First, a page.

What’s the first thing we notice when we look at a poster? What parts of a website appeal to an individual? Why are some logos created the way they are?
In her talk “Your Brain On Typography”, Ellen Lupton answered these questions, presenting on a high level how people respond to a designed environment. Through her interactive and spontaneous personality, Lupton shed light on how brains process designs to understand information and how designers themselves exploit these ideas to redirect and manipulate the eye.
She delved into multiple examples, such as the sense of security a person has with physical items or how letterforms and type have broken the threshold as just symbols. Through each discussion, one theme was common. Design isn’t only about engineering something that’s user-friendly or physically appealing. It has to strike people as something that they can feel comfortable with. People perceive seemingly insignificant details that can completely shift their mood and thoughts. For instance, with the example of the toilet paper spring, humans tended to stick with the less-convenient and negative behavior inducing holder since there was a greater feeling of comfort and safety.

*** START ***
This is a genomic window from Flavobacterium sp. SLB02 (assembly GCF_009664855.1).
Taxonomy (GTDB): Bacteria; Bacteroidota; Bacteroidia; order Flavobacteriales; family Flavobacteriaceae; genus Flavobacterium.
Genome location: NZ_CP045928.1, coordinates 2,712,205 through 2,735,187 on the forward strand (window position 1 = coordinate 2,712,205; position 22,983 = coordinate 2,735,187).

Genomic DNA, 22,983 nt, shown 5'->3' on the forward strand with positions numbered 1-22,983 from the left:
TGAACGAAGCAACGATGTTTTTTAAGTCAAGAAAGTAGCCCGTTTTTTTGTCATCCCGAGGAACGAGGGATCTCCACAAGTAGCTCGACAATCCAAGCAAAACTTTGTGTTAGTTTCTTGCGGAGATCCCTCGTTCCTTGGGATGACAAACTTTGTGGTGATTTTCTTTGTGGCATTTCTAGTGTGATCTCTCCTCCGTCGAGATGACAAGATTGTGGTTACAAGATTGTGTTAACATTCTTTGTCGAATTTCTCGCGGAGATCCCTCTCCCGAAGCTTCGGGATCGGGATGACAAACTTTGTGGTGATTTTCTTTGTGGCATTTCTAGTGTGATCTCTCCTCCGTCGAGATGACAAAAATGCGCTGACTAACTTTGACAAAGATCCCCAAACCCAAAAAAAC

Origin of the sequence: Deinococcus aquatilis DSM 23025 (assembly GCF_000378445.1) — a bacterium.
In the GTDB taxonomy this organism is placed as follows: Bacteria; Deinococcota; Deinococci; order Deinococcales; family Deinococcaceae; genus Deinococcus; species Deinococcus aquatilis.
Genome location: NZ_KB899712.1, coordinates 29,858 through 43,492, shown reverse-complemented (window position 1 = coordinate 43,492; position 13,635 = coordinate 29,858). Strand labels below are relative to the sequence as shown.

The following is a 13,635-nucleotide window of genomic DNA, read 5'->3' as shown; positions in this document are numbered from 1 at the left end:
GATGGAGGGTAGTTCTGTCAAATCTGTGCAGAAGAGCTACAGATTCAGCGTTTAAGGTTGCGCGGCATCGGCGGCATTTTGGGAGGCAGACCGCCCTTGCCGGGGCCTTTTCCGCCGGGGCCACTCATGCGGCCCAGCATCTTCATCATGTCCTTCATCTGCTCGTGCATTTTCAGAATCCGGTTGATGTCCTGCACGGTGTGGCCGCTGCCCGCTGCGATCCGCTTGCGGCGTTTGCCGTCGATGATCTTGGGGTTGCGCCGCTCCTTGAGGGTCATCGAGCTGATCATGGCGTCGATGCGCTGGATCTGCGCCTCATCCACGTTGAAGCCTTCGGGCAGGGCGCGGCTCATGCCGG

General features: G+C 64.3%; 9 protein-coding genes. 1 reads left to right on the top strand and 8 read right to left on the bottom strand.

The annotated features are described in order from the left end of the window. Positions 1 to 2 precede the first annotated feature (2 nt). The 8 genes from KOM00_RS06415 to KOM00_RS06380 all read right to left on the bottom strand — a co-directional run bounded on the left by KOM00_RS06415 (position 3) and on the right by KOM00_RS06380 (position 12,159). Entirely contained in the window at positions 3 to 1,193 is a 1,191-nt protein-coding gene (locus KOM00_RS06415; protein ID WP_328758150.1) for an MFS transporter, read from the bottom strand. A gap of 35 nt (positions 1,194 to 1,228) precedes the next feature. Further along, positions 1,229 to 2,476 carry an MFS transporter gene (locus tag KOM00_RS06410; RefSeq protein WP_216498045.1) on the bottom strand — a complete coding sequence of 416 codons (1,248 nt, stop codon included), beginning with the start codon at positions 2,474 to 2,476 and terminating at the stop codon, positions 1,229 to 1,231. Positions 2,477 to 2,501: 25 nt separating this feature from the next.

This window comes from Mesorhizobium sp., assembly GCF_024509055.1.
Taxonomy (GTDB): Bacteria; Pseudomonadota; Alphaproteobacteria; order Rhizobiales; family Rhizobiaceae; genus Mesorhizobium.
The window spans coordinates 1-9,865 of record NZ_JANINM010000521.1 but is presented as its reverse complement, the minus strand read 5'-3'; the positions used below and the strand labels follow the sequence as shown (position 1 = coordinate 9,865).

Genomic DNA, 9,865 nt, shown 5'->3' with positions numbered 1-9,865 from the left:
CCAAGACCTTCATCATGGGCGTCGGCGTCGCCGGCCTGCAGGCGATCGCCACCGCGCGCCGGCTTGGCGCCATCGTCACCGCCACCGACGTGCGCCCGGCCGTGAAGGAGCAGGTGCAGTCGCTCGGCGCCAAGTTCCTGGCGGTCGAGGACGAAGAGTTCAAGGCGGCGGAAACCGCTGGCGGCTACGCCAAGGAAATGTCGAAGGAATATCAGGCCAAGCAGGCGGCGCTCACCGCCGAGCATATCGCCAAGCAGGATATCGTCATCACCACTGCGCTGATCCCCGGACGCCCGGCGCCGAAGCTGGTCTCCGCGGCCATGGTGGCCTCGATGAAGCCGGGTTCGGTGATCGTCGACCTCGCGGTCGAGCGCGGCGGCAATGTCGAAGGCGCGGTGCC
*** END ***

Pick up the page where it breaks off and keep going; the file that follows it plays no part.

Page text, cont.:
Think about it. When you see a poster or a website, your brain naturally breaks the design down into a hierarchy, looks at each element, and then attempts to interpret its meaning. Somewhere in the middle of this process, the type, the organization, the images – one aspect of the overall design – is likely to set off your mood. Ellen Lupton mentioned and supported this theory in her talk, explaining how the sense of security is abandoned just because humans witness something that’s slightly different from what they are used to.
Through Lupton’s talk, course assignments, and everyday life, it’s very clear that communicating an idea isn’t simply about taking information and organizing everything in a pretty way. Design is a process that needs to leverage security, making people feel comfortable through each contact and analysis.